It was only then that they turned to see how the pink lady had fared. I think she was a little miffed that everyone had been more concerned about the ST1300 and that her welfare came second. Welcome to a biker’s life.
I had ridden most of the bikes on the demo tour but my son (now 24) had not, so he signed up to give a few of those bikes a try. Of all the bikes being offered, however, the buzz was mostly about the CBR500R and CB500F. For these “not-so-experienced” riders the new entry 500 class is exciting. These well designed bikes are small, light and mild enough to accommodate the novice rider but big and strong enough to carry an adult rider comfortably along the highway.
Logan had the opportunity to ride and compare the two during the tour. I thought there would not be much difference but he claims there was. Air flow control, steering dynamics and riding position combined with the triangle between the handle bar, seat height and peg positions will all effect your ride and suit different customers but Honda seems to have found the middle ground between comfortable highway riding, maneuverable city driving and the occasional long distance romp.
To keep costs down, important for attracting new riders, Honda has kept most everything else (power train, gear box, frame, brakes, suspension) the same between models. The broad torque balanced engine pulls its way easily, especially when taking advantage of the 8700 rpm red line, through the 6 gears to get you very quickly up to a comfortable 5000 rpm highway cruising speed while still allowing for low rpm get-a-ways when darting around in the city. I watched Logan accelerate down the highway on the first trail run with the CB500F and was amazed at how quick that bike moved. He said the acceleration was palpable – he felt the rush of air on his chest and the pull on his arms.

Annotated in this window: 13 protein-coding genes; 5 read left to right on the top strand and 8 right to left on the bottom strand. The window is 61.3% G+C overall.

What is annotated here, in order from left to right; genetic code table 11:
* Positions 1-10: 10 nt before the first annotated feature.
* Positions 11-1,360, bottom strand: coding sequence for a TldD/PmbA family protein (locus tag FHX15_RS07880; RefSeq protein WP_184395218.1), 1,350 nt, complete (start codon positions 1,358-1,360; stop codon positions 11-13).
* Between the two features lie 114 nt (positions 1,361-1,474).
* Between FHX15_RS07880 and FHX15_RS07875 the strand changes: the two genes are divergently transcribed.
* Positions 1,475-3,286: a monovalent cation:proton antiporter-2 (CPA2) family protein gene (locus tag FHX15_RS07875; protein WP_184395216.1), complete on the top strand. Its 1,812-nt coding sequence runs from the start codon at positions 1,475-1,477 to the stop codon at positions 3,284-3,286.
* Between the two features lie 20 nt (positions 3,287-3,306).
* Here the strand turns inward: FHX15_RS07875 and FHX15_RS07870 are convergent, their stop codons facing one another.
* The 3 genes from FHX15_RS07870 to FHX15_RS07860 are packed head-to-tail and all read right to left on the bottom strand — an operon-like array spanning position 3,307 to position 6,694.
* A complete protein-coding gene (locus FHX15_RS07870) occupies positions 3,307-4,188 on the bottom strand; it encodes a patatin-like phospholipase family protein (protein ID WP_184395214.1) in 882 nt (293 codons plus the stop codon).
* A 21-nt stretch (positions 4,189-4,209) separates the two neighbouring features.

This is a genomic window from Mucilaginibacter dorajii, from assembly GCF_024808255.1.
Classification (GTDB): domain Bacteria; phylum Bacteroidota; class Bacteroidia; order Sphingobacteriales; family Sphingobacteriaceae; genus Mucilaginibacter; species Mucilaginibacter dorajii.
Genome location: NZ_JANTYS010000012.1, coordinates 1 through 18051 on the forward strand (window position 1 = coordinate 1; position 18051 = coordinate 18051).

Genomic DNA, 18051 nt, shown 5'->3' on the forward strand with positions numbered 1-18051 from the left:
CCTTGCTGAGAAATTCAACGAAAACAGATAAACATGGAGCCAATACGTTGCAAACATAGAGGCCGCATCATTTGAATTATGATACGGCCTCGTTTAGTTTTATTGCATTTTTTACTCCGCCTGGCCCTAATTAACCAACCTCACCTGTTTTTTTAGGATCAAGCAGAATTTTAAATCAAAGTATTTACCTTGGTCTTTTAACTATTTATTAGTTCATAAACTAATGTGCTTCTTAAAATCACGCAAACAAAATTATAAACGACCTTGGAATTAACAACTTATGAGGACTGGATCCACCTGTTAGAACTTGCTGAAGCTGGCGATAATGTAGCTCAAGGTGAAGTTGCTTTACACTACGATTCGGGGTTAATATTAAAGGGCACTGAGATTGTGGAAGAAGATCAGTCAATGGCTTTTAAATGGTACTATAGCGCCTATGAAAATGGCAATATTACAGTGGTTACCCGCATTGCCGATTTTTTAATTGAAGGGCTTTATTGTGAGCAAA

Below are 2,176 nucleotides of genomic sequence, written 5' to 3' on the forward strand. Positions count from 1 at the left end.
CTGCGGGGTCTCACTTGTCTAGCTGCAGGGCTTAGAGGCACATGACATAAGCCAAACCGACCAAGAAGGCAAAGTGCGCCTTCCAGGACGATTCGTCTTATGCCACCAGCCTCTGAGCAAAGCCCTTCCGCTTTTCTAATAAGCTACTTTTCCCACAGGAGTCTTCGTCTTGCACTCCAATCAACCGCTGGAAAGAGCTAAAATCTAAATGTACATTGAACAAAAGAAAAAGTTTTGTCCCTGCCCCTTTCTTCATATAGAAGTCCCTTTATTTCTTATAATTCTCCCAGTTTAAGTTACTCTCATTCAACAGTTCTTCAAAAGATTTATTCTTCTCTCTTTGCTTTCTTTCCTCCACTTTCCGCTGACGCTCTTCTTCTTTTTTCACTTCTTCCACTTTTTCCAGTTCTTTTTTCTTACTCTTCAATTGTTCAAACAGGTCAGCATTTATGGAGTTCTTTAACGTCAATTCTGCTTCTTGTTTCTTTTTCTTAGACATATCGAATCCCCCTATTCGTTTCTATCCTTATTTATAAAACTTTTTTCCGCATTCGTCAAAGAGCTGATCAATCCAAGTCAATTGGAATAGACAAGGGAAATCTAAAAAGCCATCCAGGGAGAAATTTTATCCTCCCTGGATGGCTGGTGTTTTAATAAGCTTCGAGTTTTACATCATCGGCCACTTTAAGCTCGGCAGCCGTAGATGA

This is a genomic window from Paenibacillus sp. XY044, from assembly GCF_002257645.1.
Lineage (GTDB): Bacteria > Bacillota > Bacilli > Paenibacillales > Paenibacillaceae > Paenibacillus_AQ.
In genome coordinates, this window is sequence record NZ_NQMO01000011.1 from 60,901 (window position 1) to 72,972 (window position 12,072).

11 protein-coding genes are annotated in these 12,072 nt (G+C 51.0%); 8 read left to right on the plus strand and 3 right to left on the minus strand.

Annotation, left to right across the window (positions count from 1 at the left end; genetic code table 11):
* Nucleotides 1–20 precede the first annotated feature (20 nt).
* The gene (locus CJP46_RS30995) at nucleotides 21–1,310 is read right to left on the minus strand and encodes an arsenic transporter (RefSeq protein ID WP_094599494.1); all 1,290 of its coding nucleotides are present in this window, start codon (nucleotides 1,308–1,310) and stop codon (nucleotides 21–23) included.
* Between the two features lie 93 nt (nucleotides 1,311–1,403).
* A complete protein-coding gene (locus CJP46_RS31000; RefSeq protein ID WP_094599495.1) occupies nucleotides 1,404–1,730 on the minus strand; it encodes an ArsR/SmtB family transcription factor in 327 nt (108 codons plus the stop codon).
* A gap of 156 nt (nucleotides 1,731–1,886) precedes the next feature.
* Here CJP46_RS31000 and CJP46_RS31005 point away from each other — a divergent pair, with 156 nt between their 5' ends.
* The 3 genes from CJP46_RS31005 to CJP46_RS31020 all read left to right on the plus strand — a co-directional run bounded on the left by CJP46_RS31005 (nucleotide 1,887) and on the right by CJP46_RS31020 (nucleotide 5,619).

Additionally, the fuel economy is very respectable especially in comparison with the fuel thirsty NC700X or quick to the pump CBR60RR. In fact the 500 series holds its own against the fuel miserly CBR250R but with the larger tank the 500 can take you further between uploads.
The bike is light and maneuverable and Logan had no trouble transiting from the CBR125R to the CBR250R to the CBR500R. At 5′ 8″ he could plant his feet flat on the ground and at slow speeds maneuver as easily as with the smaller Honda “starter” bikes. Most beginner riders could either start with the 125 or the 250 and within a few years jump to the 500. If you are not an iron butt monster then the 500 could easily become your mate for life with a few comfortable long distance rides thrown in for fun.
So how do you choose even after riding the two? Logan says:
“The CB500F if you want a more “naked” look with an upright city riding position and the CBR500R if want a more “sporty” look with a reasonable protective fairing.”
I think he was leaning toward the more aggressive looking CB500F as he said it would be more fun in the city. Me, I am a highway guy so I liked the CBR500R. I guess we will have to get one of each.
|Honda’s “Come Ride With Us” at Westside Honda in Selkirk|